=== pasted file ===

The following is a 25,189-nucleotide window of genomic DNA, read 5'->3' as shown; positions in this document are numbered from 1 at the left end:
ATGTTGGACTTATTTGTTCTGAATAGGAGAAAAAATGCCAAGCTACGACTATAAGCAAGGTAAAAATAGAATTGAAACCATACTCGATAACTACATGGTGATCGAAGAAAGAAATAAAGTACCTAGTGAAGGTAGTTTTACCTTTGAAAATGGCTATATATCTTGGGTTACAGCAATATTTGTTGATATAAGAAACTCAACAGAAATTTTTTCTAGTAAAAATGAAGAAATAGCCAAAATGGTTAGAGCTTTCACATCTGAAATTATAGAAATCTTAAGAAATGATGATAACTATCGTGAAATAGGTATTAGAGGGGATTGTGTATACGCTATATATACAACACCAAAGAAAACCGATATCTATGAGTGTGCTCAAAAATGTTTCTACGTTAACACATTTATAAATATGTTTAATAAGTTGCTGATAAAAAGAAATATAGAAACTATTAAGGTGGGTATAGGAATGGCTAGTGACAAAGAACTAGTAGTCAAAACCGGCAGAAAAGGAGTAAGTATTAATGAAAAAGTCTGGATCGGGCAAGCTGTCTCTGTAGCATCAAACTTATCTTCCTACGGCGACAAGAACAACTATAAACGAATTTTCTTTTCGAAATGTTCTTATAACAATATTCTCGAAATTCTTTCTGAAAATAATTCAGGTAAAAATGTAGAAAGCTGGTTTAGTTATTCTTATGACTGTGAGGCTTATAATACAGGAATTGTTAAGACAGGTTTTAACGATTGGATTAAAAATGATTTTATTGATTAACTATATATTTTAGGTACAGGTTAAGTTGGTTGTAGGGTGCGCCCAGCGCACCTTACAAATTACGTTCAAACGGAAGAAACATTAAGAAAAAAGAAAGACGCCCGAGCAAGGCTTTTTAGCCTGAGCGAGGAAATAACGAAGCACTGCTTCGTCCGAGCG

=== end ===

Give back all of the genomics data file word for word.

The following is a 25,189-nucleotide window of genomic DNA, read 5'->3' as shown; positions in this document are numbered from 1 at the left end:
ATGTTGGACTTATTTGTTCTGAATAGGAGAAAAAATGCCAAGCTACGACTATAAGCAAGGTAAAAATAGAATTGAAACCATACTCGATAACTACATGGTGATCGAAGAAAGAAATAAAGTACCTAGTGAAGGTAGTTTTACCTTTGAAAATGGCTATATATCTTGGGTTACAGCAATATTTGTTGATATAAGAAACTCAACAGAAATTTTTTCTAGTAAAAATGAAGAAATAGCCAAAATGGTTAGAGCTTTCACATCTGAAATTATAGAAATCTTAAGAAATGATGATAACTATCGTGAAATAGGTATTAGAGGGGATTGTGTATACGCTATATATACAACACCAAAGAAAACCGATATCTATGAGTGTGCTCAAAAATGTTTCTACGTTAACACATTTATAAATATGTTTAATAAGTTGCTGATAAAAAGAAATATAGAAACTATTAAGGTGGGTATAGGAATGGCTAGTGACAAAGAACTAGTAGTCAAAACCGGCAGAAAAGGAGTAAGTATTAATGAAAAAGTCTGGATCGGGCAAGCTGTCTCTGTAGCATCAAACTTATCTTCCTACGGCGACAAGAACAACTATAAACGAATTTTCTTTTCGAAATGTTCTTATAACAATATTCTCGAAATTCTTTCTGAAAATAATTCAGGTAAAAATGTAGAAAGCTGGTTTAGTTATTCTTATGACTGTGAGGCTTATAATACAGGAATTGTTAAGACAGGTTTTAACGATTGGATTAAAAATGATTTTATTGATTAACTATATATTTTAGGTACAGGTTAAGTTGGTTGTAGGGTGCGCCCAGCGCACCTTACAAATTACGTTCAAACGGAAGAAACATTAAGAAAAAAGAAAGACGCCCGAGCAAGGCTTTTTAGCCTGAGCGAGGAAATAACGAAGCACTGCTTCGTCCGAGCG